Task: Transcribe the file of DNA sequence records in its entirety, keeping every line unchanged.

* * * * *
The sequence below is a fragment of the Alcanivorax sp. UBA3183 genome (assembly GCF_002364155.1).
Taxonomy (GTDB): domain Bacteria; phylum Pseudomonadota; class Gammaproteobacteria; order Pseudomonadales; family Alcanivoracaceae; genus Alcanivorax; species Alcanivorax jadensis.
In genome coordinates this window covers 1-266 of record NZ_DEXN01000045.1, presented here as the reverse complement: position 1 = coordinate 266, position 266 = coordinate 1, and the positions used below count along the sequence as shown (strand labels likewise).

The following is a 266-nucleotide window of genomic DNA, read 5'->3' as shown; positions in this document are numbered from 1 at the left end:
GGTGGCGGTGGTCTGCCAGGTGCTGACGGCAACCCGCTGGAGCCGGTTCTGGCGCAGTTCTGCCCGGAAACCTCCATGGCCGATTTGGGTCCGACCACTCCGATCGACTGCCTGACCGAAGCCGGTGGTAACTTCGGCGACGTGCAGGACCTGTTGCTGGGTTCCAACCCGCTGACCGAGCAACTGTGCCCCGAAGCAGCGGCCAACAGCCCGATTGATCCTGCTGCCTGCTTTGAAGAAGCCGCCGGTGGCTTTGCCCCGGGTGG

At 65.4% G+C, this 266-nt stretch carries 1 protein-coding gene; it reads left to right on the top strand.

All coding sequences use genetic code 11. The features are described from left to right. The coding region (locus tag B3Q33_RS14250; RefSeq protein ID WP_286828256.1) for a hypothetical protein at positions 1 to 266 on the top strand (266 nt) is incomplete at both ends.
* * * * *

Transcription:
The sequence below is a fragment of the Alcanivorax sp. UBA3183 genome (assembly GCF_002364155.1).
Taxonomy (GTDB): domain Bacteria; phylum Pseudomonadota; class Gammaproteobacteria; order Pseudomonadales; family Alcanivoracaceae; genus Alcanivorax; species Alcanivorax jadensis.
In genome coordinates this window covers 1-266 of record NZ_DEXN01000045.1, presented here as the reverse complement: position 1 = coordinate 266, position 266 = coordinate 1, and the positions used below count along the sequence as shown (strand labels likewise).

The following is a 266-nucleotide window of genomic DNA, read 5'->3' as shown; positions in this document are numbered from 1 at the left end:
GGTGGCGGTGGTCTGCCAGGTGCTGACGGCAACCCGCTGGAGCCGGTTCTGGCGCAGTTCTGCCCGGAAACCTCCATGGCCGATTTGGGTCCGACCACTCCGATCGACTGCCTGACCGAAGCCGGTGGTAACTTCGGCGACGTGCAGGACCTGTTGCTGGGTTCCAACCCGCTGACCGAGCAACTGTGCCCCGAAGCAGCGGCCAACAGCCCGATTGATCCTGCTGCCTGCTTTGAAGAAGCCGCCGGTGGCTTTGCCCCGGGTGG

At 65.4% G+C, this 266-nt stretch carries 1 protein-coding gene; it reads left to right on the top strand.

All coding sequences use genetic code 11. The features are described from left to right. The coding region (locus tag B3Q33_RS14250; RefSeq protein ID WP_286828256.1) for a hypothetical protein at positions 1 to 266 on the top strand (266 nt) is incomplete at both ends.